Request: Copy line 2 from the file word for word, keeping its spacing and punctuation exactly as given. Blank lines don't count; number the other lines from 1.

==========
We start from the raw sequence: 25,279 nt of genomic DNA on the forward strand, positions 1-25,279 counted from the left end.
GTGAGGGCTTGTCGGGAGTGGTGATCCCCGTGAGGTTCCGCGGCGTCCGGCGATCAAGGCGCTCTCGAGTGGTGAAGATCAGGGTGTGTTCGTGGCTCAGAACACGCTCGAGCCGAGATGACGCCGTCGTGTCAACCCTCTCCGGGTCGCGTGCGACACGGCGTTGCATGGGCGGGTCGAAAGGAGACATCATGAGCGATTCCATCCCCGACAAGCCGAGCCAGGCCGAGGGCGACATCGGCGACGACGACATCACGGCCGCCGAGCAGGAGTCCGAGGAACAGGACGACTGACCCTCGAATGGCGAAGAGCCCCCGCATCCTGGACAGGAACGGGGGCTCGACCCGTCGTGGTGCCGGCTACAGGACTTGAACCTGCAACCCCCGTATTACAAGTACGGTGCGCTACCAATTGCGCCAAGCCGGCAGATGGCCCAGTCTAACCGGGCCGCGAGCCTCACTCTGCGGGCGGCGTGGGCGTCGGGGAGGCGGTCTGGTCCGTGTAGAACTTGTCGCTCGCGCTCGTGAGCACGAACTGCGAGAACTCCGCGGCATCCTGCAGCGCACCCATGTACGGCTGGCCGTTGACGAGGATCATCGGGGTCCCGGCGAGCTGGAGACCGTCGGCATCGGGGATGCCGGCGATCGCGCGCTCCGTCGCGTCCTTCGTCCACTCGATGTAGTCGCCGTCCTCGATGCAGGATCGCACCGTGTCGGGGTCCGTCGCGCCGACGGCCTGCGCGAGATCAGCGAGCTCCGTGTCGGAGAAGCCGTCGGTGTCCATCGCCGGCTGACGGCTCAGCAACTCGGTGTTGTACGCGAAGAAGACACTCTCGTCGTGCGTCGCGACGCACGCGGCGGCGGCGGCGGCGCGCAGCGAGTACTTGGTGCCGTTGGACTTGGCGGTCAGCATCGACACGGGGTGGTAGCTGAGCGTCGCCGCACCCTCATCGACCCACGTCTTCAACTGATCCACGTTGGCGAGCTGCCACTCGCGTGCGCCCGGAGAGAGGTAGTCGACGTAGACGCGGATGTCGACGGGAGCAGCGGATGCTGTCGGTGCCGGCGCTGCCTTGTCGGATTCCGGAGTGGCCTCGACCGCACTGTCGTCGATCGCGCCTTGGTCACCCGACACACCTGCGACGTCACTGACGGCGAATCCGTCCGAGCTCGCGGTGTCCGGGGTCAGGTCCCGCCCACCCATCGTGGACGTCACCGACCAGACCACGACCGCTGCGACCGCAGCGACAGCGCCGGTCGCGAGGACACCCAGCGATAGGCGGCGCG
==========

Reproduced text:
GTGAGGGCTTGTCGGGAGTGGTGATCCCCGTGAGGTTCCGCGGCGTCCGGCGATCAAGGCGCTCTCGAGTGGTGAAGATCAGGGTGTGTTCGTGGCTCAGAACACGCTCGAGCCGAGATGACGCCGTCGTGTCAACCCTCTCCGGGTCGCGTGCGACACGGCGTTGCATGGGCGGGTCGAAAGGAGACATCATGAGCGATTCCATCCCCGACAAGCCGAGCCAGGCCGAGGGCGACATCGGCGACGACGACATCACGGCCGCCGAGCAGGAGTCCGAGGAACAGGACGACTGACCCTCGAATGGCGAAGAGCCCCCGCATCCTGGACAGGAACGGGGGCTCGACCCGTCGTGGTGCCGGCTACAGGACTTGAACCTGCAACCCCCGTATTACAAGTACGGTGCGCTACCAATTGCGCCAAGCCGGCAGATGGCCCAGTCTAACCGGGCCGCGAGCCTCACTCTGCGGGCGGCGTGGGCGTCGGGGAGGCGGTCTGGTCCGTGTAGAACTTGTCGCTCGCGCTCGTGAGCACGAACTGCGAGAACTCCGCGGCATCCTGCAGCGCACCCATGTACGGCTGGCCGTTGACGAGGATCATCGGGGTCCCGGCGAGCTGGAGACCGTCGGCATCGGGGATGCCGGCGATCGCGCGCTCCGTCGCGTCCTTCGTCCACTCGATGTAGTCGCCGTCCTCGATGCAGGATCGCACCGTGTCGGGGTCCGTCGCGCCGACGGCCTGCGCGAGATCAGCGAGCTCCGTGTCGGAGAAGCCGTCGGTGTCCATCGCCGGCTGACGGCTCAGCAACTCGGTGTTGTACGCGAAGAAGACACTCTCGTCGTGCGTCGCGACGCACGCGGCGGCGGCGGCGGCGCGCAGCGAGTACTTGGTGCCGTTGGACTTGGCGGTCAGCATCGACACGGGGTGGTAGCTGAGCGTCGCCGCACCCTCATCGACCCACGTCTTCAACTGATCCACGTTGGCGAGCTGCCACTCGCGTGCGCCCGGAGAGAGGTAGTCGACGTAGACGCGGATGTCGACGGGAGCAGCGGATGCTGTCGGTGCCGGCGCTGCCTTGTCGGATTCCGGAGTGGCCTCGACCGCACTGTCGTCGATCGCGCCTTGGTCACCCGACACACCTGCGACGTCACTGACGGCGAATCCGTCCGAGCTCGCGGTGTCCGGGGTCAGGTCCCGCCCACCCATCGTGGACGTCACCGACCAGACCACGACCGCTGCGACCGCAGCGACAGCGCCGGTCGCGAGGACACCCAGCGATAGGCGGCGCG